Everyone knows by now that living a sedentary lifestyle and eating unhealthy foods will lead to obesity and an increased chance of developing its related diseases. As the body packs on the pounds, metabolic problems, like high blood pressure and low levels of “good” cholesterol, accumulate, increasing a person’s risk of heart disease. While this can happen to anyone living this way, a new study suggests some people may be at a higher risk than others.

Researchers led by Dr. Michelle Schmiegelow, a research fellow in the Department of Cardiology at University Hospital Gentofte in Denmark, found that postmenopausal black women faced a higher risk of heart disease than white women, despite having the same number of metabolic abnormalities. In addition to blood pressure and cholesterol, a higher waist circumference, elevated triglycerides, and impaired glucose metabolism all contribute to what’s known as metabolic syndrome, a major risk factor for heart disease and diabetes.

“It appeared that the cardiovascular disease risk was elevated in black women by the presence of only two to three metabolic abnormalities to a degree that would require four or more metabolic abnormalities among white women,” Schmiegelow said in a press release. Obese black women with two to three abnormalities were at a 117 percent higher risk of heart disease than white women, while overweight black women were at a 77 percent higher risk. Meanwhile, obese white women with two to three abnormalities faced a risk similar to that of healthy weight white women.

The research pulled data from the Women’s Health Initiative, a national study of 14,364 postmenopausal women aged 50 to 79 that includes their metabolic health statuses and weight classifications. Out of the group, 47 percent of the women were white, 36 percent were black, and 18 percent were Hispanic (not enough Hispanic women had cardiovascular events to be included in the study). They defined overweight as about 10 percent over ideal body weight and obesity as 30 pounds over ideal weight.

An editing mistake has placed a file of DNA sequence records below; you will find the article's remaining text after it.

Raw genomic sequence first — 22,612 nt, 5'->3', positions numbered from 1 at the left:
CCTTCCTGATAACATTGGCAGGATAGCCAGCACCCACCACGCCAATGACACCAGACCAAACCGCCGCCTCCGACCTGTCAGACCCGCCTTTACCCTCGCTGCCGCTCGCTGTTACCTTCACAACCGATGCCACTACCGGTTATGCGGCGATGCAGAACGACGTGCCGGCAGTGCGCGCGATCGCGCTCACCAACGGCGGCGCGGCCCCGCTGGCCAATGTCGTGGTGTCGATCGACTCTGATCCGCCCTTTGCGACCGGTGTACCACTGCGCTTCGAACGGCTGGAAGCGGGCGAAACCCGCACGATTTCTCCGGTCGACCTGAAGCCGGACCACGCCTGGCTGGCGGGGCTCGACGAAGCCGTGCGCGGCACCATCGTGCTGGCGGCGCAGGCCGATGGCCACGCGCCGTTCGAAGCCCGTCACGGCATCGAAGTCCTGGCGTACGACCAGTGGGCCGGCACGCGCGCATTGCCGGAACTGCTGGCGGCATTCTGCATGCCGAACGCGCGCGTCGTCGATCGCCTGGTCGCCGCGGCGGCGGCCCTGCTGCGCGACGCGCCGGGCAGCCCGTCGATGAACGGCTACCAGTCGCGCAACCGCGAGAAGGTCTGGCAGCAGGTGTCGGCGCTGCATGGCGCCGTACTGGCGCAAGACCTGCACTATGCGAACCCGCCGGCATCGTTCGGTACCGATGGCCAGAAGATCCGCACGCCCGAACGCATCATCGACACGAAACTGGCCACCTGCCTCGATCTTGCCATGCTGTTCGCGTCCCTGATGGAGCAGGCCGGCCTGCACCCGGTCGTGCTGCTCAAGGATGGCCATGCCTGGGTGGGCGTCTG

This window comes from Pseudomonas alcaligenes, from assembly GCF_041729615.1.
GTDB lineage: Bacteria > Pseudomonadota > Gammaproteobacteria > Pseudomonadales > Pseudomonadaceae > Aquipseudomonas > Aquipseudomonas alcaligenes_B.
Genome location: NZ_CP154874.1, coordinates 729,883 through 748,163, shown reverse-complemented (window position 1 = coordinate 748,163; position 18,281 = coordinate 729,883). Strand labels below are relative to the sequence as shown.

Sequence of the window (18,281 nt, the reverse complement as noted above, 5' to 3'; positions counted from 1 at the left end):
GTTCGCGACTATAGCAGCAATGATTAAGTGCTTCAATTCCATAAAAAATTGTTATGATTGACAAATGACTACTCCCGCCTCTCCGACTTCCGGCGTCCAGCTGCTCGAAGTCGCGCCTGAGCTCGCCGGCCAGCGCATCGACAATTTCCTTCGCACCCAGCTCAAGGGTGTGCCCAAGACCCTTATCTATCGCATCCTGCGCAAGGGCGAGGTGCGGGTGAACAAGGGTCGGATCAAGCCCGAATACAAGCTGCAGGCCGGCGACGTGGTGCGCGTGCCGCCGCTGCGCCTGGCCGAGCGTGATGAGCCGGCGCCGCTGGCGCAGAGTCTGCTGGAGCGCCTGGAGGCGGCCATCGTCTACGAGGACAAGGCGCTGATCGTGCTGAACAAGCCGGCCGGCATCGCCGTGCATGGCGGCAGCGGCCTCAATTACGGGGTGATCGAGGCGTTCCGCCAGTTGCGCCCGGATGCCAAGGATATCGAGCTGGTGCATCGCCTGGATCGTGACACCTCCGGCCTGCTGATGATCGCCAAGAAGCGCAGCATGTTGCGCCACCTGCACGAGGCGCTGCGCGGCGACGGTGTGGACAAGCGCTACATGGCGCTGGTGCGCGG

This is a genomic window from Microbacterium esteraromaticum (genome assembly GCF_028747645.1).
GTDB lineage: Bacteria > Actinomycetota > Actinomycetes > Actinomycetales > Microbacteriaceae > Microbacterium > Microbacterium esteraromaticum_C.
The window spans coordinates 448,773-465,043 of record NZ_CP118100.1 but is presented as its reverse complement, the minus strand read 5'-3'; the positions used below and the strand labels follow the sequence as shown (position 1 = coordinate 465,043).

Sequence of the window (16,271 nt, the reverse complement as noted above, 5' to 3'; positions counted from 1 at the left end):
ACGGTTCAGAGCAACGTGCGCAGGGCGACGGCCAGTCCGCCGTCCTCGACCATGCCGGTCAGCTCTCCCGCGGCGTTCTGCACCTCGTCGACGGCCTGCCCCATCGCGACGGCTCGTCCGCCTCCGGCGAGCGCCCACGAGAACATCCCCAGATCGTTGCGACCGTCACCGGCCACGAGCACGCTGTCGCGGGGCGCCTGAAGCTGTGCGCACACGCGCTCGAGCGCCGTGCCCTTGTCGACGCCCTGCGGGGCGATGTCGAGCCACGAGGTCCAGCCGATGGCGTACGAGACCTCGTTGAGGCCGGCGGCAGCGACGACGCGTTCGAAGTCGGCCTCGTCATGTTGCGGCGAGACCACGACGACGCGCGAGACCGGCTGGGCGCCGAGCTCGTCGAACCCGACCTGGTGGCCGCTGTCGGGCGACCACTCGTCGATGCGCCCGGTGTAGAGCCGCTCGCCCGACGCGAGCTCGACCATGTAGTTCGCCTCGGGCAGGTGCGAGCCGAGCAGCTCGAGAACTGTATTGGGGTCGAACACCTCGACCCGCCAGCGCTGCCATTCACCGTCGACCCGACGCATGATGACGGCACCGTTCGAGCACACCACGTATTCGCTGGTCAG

The researchers didn’t give a reason for why black women’s risk was higher. In general, though, blacks are already at a higher risk of heart disease, diabetes, high blood pressure, and other diseases affecting metabolism and the cardiovascular system. The American Heart Association notes that blacks may carry a gene that makes them more sensitive to salt, increasing risk of high blood pressure — this would also affect their cholesterol. Other environmental factors may also influence their risk of obesity and subsequent disease, such as socioeconomic status and even racism.

With these results, the researchers called for a heightened awareness of these disparities in disease risk, and said an individualized approach would work better for treating women with metabolic problems. The AMA also recommends obese people participate in medically supervised weight loss programs two to three times a month for six months. Committing to healthier eating and exercise could lead to permanent, positive lifestyle changes.

Source: Schmiegelow M, Hedlin H, Mackey R, et al. Journal of the American Heart Association. 2015.